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It’s no secret that the healthcare industry has gone digital. Medical records are stored in computers instead of filing cabinets, medical devices can be monitored from miles away, and even ACLS certification can be obtained online. However, with this digital approach comes the threat of cyber attacks, a threat that increases significantly during times of public health emergencies.
Bioterrorism, global public health emergencies and even mass shootings such as the recent Las Vegas tragedy strike at random. There is no telling when the next mass Ebola outbreak or Salmonella attack might occur, or what form that health emergency might take.
Unfortunately, opportunities for cyber attacks increase significantly during these crises. This is largely due to the extra strain on the system as well as the additional people using it. Volunteers and staff members working in a system for the first time mean well, but unfamiliarity with IT security protocols can easily create gaps and loopholes to exploit in what is otherwise a sound system.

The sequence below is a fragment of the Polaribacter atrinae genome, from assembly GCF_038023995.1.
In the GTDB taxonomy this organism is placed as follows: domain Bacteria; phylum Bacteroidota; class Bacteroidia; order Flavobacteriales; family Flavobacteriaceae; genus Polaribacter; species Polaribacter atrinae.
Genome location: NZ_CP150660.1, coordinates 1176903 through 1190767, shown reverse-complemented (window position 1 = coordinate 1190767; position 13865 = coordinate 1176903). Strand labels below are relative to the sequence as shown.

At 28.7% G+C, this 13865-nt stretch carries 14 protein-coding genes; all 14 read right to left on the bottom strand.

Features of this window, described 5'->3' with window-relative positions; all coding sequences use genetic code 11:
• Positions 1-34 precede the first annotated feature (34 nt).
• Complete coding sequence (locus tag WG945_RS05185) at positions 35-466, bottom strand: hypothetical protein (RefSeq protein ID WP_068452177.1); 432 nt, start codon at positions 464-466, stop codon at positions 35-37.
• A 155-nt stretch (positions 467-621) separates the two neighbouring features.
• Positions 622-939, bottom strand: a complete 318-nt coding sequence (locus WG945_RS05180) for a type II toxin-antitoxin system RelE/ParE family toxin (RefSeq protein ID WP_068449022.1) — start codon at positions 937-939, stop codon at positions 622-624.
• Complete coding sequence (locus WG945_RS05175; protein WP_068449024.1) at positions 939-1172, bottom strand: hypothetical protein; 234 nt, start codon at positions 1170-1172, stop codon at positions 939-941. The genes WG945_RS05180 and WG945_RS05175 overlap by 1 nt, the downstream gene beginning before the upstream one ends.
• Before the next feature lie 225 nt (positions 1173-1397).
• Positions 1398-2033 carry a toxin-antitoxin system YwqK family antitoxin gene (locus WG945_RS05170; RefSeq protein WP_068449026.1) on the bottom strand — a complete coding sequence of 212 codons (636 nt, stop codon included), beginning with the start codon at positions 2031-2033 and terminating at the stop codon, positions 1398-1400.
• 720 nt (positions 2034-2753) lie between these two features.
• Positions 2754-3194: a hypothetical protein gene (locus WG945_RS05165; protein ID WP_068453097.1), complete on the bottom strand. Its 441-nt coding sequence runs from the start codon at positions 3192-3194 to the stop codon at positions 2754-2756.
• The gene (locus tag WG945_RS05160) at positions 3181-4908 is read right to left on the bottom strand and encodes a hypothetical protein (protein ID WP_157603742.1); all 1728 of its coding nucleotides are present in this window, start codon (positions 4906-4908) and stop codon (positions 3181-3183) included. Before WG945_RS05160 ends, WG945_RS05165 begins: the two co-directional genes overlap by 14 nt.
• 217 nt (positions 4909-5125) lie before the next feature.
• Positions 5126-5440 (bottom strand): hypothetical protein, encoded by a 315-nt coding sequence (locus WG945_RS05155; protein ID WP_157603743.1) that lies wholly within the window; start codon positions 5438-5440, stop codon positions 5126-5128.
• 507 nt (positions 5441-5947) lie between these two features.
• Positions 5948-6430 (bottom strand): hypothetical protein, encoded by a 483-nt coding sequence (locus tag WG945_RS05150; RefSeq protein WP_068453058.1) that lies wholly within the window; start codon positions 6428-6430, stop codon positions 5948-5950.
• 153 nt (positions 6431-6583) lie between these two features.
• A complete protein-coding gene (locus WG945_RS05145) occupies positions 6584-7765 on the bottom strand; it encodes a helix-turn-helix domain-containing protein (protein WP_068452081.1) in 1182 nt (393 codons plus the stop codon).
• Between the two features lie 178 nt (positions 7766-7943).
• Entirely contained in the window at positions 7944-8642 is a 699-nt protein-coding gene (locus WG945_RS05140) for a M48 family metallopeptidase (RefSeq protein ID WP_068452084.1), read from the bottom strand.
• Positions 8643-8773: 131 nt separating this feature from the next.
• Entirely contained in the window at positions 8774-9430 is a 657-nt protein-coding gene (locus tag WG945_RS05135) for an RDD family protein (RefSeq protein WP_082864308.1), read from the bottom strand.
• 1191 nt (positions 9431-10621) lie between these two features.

Criminals might look to exploit the medical system for any number of reasons. Some attackers might be looking to commit identity theft or run online scams; others might use the information to access bank accounts or obtain prescriptions for …
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